Two weeks after Storm Daniel caused devastating floods in Libya that engulfed Derna and killed thousands, search and rescue operations are about to end and the reconstruction process is underway. The need for psychological relief is immense among Derna’s people. Doctors Without Borders/Médecins Sans Frontières (MSF) has begun medical activities, focusing on mental health support for people who lost everything, as well as for medical staff and volunteers. Michel Olivier Lacharité, MSF’s head of emergency, explains from Derna.
How is the overall situation in Derna, two weeks after Storm Daniel?
We can still see that the population is profoundly affected by that disaster. Many people have lost their houses or family members—often both. Clearly, almost everyone in the city is mourning and in pain at the moment. For two weeks, teams worked to retrieve of bodies under the rubble, while some bodies are still being recovered at sea. According to the search and rescue teams, the water’s current will continue to wash up more corpses in the coming weeks.
When we arrived in Derna, what was most striking was the scale of the destruction. We talk about flooding, it's true, but it's really the destruction of the two dams that occurred while everyone was sleeping, which destroyed the center of the city and swept everything and everyone away within a few hours. As a consequence of the massive flooding, there were relatively few people with wounds or trauma, but sadly, a high number of deceased.
Now the authorities are focusing on rebuilding a bridge between the eastern and western part of Derna, as the city has been literally split in two. Their main priority, health-wise, is to make sure that everyone who is traumatized or lost everything due to the floods can now receive mental health support.
What is it like in hospitals in Derna right now?
There has been only a limited increase in the number of patients related to the disaster itself. The hospital system is coping well despite the situation. Field hospitals were set up by foreign governments and operational a few days after the storm.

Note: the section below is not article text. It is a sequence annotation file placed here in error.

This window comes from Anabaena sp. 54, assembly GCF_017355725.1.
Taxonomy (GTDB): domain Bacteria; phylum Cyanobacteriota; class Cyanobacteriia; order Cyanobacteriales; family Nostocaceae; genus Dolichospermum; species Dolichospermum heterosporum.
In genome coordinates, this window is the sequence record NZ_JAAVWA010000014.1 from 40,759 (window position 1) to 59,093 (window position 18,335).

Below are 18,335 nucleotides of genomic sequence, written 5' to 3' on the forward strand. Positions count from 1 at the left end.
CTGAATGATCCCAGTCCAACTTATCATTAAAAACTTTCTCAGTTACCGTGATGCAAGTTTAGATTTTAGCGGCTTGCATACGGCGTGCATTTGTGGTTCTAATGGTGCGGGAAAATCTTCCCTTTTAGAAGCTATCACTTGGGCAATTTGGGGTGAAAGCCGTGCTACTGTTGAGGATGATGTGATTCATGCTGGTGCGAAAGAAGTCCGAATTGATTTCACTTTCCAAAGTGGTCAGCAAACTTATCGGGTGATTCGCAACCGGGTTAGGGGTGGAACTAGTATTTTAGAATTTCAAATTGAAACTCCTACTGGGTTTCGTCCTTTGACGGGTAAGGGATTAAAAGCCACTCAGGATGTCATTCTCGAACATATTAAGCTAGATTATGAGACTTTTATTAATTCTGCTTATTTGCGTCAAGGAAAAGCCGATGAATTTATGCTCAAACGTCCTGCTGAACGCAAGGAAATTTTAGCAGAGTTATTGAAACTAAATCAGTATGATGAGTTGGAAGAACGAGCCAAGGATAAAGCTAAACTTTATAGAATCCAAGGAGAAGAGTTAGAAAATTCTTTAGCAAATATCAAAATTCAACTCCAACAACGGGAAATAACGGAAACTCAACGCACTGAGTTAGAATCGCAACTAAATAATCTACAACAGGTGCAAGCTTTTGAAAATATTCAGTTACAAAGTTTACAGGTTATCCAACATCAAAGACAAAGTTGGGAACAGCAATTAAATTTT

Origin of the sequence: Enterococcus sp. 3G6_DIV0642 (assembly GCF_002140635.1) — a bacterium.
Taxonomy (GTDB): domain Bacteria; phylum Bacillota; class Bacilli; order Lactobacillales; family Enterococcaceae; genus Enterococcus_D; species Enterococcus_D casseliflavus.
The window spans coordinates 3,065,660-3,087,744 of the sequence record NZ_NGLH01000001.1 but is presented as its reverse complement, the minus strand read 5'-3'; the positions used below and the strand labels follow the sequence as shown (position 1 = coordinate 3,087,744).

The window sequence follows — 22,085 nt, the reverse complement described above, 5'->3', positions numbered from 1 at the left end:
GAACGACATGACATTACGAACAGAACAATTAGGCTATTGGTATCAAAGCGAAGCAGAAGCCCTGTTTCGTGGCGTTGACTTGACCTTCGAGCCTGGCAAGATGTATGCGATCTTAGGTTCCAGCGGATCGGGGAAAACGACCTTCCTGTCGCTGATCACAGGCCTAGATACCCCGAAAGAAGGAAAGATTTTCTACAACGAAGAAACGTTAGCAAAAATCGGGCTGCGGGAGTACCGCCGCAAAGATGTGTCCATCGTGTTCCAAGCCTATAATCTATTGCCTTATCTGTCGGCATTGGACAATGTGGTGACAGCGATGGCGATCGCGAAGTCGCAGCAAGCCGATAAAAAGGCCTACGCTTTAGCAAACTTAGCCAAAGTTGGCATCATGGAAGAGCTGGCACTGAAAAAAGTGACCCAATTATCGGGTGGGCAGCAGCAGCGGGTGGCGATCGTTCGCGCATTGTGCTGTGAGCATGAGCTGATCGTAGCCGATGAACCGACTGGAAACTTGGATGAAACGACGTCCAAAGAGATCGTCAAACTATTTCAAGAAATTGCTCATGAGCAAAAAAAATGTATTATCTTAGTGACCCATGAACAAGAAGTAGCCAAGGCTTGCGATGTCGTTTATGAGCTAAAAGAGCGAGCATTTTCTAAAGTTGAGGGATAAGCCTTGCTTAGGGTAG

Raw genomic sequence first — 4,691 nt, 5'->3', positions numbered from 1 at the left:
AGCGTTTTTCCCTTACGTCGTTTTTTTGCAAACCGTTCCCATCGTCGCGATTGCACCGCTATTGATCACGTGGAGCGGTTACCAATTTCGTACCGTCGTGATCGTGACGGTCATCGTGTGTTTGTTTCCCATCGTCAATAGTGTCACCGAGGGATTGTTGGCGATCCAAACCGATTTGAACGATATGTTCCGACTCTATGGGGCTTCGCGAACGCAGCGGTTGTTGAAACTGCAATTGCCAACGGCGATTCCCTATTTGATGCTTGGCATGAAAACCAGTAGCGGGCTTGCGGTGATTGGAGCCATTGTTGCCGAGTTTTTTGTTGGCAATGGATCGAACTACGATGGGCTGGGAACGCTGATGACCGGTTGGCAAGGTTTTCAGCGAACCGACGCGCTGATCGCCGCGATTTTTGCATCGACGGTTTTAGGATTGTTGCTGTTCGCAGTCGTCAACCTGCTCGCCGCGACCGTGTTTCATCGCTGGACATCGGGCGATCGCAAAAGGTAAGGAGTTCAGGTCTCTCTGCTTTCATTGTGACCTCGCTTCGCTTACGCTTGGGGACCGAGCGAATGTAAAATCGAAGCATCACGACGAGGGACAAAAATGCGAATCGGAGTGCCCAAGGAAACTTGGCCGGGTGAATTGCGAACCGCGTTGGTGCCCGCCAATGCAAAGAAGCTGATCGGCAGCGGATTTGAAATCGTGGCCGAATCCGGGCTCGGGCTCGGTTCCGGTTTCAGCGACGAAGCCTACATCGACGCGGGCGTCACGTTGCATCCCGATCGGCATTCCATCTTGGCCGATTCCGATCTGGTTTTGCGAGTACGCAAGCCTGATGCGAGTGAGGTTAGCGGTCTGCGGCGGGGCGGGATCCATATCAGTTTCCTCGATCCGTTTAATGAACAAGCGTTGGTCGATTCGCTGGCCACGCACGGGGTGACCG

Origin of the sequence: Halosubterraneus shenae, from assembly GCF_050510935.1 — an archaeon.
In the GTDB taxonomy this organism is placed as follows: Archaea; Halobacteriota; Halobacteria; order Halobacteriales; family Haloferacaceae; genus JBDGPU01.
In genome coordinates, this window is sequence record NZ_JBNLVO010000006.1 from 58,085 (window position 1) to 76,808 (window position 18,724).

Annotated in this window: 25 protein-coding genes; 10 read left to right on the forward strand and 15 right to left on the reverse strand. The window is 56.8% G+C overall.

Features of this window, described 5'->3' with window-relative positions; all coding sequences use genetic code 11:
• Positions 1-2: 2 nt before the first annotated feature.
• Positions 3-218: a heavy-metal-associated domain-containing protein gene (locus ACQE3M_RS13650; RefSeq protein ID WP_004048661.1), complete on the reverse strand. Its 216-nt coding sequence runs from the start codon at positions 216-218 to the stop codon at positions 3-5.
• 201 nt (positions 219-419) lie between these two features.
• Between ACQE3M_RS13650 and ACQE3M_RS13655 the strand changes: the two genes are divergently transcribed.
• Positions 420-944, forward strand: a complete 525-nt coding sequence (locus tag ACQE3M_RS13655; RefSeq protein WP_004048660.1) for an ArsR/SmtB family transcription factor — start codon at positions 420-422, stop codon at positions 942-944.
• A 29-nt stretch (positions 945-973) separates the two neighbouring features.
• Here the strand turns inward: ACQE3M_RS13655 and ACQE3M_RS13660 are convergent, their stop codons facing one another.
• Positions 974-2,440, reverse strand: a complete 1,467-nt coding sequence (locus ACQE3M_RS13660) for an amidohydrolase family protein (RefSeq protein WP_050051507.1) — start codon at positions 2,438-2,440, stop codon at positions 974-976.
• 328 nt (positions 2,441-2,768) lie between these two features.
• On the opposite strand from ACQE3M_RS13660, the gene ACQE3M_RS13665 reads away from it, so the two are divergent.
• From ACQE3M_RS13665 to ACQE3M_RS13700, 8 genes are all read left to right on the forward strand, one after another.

Primary health care structures have been particularly impacted by the disaster. Some centers have been destroyed by the floods, and many medical and paramedical staff have either died in the flooding or are now mourning relatives or colleagues among the victims. Some primary health care centers are being supported by volunteers who came from all over Libya to help.
Two weeks in, we can see that a lot of health personnel are still missing or in the process of mourning, and the volunteers who came to help in the first days are starting to leave.
What is MSF’s role in the flood response?
MSF started supporting two primary health care centers on September 20. To date, our doctors have already conducted 537 consultations in Embokh and Salem Sassi primary health care centers, and the Oum Al Qura school shelter. The consultations were mainly for non-communicable diseases (such as diabetes and hypertension) for adults and respiratory infections and diarrhea for children. Many patients seen by our doctors were still in shock, and some showed signs of psychological trauma. Some children would refuse to drink water for fear of drowning. Patients complained of flashbacks, of being unable to sleep between 2:30 a.m. to 5 a.m—the precise time the deadly wave engulfed the city in the dark of night on September 10.
How is MSF treating these invisible wounds?
Our team of psychologists are providing mental health care to people who have lost everything and are now living in temporary shelters as well as medical and paramedical staff and volunteers. People working in health care facilities have sometimes also lost relatives, colleagues, and friends, and on top of that, they are working on the frontlines, providing care to survivors or even helping to evacuate dead bodies, which can be a traumatic experience for volunteers.
In that context, we have been putting all our efforts toward our mental health activities, including individual consultations and focus groups in shelters and in the two primary health care centers that we support. We are planning to scale up our activities to offer mental health support to anyone who needs it.
What are the challenges MSF teams are facing in Derna?
While MSF staff were able to arrive in Derna only three days after the disaster—flying from western Libya, where MSF runs regular projects—our action deployment remains limited by the issuance of visas for international staff, which can sometimes be a long process and could limit our capacity to scale up our activities. However, our collaboration with the authorities and with locally hired teams has been very good. We'll see in the coming days how the structures are going to be organized and review our setup according to the needs and our added value.